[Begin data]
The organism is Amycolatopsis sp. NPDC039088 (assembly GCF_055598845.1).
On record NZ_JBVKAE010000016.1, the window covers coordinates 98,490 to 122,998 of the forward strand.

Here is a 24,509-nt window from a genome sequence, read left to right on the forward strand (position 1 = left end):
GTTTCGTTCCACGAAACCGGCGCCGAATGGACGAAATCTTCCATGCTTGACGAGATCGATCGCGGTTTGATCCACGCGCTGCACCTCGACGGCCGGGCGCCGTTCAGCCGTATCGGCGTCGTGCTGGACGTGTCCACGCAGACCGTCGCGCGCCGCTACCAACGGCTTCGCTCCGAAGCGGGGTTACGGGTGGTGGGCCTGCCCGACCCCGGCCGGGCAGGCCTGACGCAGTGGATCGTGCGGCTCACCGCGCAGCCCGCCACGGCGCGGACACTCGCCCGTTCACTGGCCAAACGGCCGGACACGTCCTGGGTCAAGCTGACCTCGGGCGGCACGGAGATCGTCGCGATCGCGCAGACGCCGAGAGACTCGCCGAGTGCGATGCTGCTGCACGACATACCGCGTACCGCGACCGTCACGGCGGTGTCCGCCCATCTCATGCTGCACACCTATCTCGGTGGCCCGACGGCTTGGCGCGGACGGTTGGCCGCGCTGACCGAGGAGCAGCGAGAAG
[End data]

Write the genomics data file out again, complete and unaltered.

The organism is Amycolatopsis sp. NPDC039088 (assembly GCF_055598845.1).
On record NZ_JBVKAE010000016.1, the window covers coordinates 98,490 to 122,998 of the forward strand.

Here is a 24,509-nt window from a genome sequence, read left to right on the forward strand (position 1 = left end):
GTTTCGTTCCACGAAACCGGCGCCGAATGGACGAAATCTTCCATGCTTGACGAGATCGATCGCGGTTTGATCCACGCGCTGCACCTCGACGGCCGGGCGCCGTTCAGCCGTATCGGCGTCGTGCTGGACGTGTCCACGCAGACCGTCGCGCGCCGCTACCAACGGCTTCGCTCCGAAGCGGGGTTACGGGTGGTGGGCCTGCCCGACCCCGGCCGGGCAGGCCTGACGCAGTGGATCGTGCGGCTCACCGCGCAGCCCGCCACGGCGCGGACACTCGCCCGTTCACTGGCCAAACGGCCGGACACGTCCTGGGTCAAGCTGACCTCGGGCGGCACGGAGATCGTCGCGATCGCGCAGACGCCGAGAGACTCGCCGAGTGCGATGCTGCTGCACGACATACCGCGTACCGCGACCGTCACGGCGGTGTCCGCCCATCTCATGCTGCACACCTATCTCGGTGGCCCGACGGCTTGGCGCGGACGGTTGGCCGCGCTGACCGAGGAGCAGCGAGAAG